Daily Archives: May 17, 2005

Holding the Line

17 May 2005

So, one might wonder why people would voluntarily subject themselves to the cold harsh elements in naught but their rain gear and flimsy urban camping trappings to view a movie that they would most likely get a reasonable seat in if they just waited for the next showing. Hell, if they just showed up for the same showing only 4 hours before the movie, their seats would be fine. I mean, it’s bad enough we were there since three days previous, sleeping with tents on concrete in less-than-summer weather, with wind as a major adversary — but on Wednesday it rained one of the worse squalls we’ve seen all season, and any reasonable person would be indoors protected from the elements. It got so bad that we literally had to have our umbrellas open while we were under the awnings of the theater, to keep the rain from hitting us at a 60 degree angle coming in from the side. We all knew how ridiculous it was, and yet, there we were, and not a single one of us regrets our time out there even now.
Were we there to see the movie? Sure, but it wasn’t just about watching the last installment of a series of films that profoundly affected each and every one of us. We all knew that after episode I and II the likelihood of III being a real stinker was high, and yet — there we were. We were with our friends, our brothers and sisters of common ancestry, giving our hope over to almost certain disappointment one last time, because it was the last time, and because no one else could feel our pain, our hope, our enthusiasm but those who were waiting in that line with us. We spent three days and nights talking about the original trilogy, about the other prequels, about what worked, what didn’t, our hopes, our fears, our resignations, our disappointments. We watched A New Hope together while piled into a tent that was designed for one-third the people, with a television and vcr powered by stolen electricity from the building next door, while it rained and stormed outside in the parking lot. We drank rum and cokes, played games, laughed, and had a genuine good time. It was like a three-day tailgate party.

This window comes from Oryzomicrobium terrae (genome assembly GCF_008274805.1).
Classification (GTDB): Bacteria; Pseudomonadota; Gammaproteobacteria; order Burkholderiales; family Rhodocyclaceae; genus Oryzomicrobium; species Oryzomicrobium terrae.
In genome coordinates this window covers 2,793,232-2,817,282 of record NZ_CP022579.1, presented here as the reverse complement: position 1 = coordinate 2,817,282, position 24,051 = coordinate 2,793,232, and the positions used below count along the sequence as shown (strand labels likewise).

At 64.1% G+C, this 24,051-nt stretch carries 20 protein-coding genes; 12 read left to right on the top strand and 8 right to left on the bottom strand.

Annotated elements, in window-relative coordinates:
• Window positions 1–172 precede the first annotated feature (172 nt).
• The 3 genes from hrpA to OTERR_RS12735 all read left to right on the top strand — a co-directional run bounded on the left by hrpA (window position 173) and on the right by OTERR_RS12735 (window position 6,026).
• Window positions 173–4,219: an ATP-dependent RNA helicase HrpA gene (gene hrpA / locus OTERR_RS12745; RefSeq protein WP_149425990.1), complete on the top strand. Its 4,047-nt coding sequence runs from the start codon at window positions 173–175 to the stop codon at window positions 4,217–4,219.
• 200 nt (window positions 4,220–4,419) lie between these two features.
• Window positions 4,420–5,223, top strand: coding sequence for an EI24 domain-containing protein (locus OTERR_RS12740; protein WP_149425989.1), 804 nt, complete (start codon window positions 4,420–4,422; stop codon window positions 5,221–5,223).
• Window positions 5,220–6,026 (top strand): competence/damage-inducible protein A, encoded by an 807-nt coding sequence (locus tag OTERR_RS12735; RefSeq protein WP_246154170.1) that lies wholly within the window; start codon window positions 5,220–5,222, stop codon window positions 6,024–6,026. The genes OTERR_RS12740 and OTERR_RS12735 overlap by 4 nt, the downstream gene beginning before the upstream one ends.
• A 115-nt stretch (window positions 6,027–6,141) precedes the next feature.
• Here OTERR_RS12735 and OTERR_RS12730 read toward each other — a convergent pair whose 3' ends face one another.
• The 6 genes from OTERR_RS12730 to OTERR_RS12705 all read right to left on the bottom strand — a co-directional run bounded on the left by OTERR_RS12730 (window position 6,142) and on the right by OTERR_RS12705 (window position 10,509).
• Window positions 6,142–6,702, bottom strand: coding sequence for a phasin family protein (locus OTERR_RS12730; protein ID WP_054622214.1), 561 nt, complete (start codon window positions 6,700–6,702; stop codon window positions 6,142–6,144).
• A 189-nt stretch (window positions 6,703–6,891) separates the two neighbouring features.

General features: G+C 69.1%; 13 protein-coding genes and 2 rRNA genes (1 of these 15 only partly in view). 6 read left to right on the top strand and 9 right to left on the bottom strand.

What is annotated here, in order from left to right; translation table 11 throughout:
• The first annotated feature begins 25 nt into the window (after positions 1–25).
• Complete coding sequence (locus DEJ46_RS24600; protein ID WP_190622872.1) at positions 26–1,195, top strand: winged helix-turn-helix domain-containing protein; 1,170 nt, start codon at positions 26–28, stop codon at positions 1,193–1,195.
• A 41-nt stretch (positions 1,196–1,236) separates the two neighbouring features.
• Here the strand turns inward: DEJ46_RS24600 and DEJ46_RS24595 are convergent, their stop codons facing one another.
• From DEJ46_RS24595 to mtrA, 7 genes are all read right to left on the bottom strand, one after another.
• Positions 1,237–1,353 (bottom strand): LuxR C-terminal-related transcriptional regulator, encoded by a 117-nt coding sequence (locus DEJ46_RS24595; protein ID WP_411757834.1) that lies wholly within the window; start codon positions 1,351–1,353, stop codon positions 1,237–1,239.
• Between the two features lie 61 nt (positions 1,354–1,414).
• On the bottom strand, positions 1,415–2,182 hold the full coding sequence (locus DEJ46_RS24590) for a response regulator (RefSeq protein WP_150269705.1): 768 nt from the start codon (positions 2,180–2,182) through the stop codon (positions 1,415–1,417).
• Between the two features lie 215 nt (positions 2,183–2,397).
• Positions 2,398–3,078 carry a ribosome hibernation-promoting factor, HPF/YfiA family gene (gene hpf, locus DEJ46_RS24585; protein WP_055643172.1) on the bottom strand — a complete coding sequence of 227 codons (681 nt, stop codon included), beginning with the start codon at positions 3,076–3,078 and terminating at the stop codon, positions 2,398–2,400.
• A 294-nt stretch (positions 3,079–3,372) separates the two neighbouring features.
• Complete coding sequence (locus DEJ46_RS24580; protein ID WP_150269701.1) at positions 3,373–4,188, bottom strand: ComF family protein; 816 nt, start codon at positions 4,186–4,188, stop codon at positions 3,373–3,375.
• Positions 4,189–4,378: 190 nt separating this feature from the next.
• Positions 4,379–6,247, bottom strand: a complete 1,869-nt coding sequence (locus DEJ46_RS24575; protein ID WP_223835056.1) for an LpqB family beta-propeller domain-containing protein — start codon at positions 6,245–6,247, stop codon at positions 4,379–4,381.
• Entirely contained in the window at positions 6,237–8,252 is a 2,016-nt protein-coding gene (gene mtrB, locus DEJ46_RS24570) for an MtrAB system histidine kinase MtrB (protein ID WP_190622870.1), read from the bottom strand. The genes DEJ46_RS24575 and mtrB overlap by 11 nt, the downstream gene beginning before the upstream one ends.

It was the type of congregation that only happens around events, where everyone is in anticipation of the same thing, and in similar ways. In those three days, we were a tribe. For those three days, I was partaking in community that exists only in a specific frame of time, in a specific place and in a specific setting. Those people are still my friends, and we have formed a deeper bond, but the tribe which was the Episode III line has packed its bags and moved on.
I was out there to participate and to experience the energy and emotion of belonging. I felt quite frankly like a kid again, excited to share a play date with other kids on the playground. I reached out and asked ‘do you want to play?’ and the answer was of course, ‘yes’.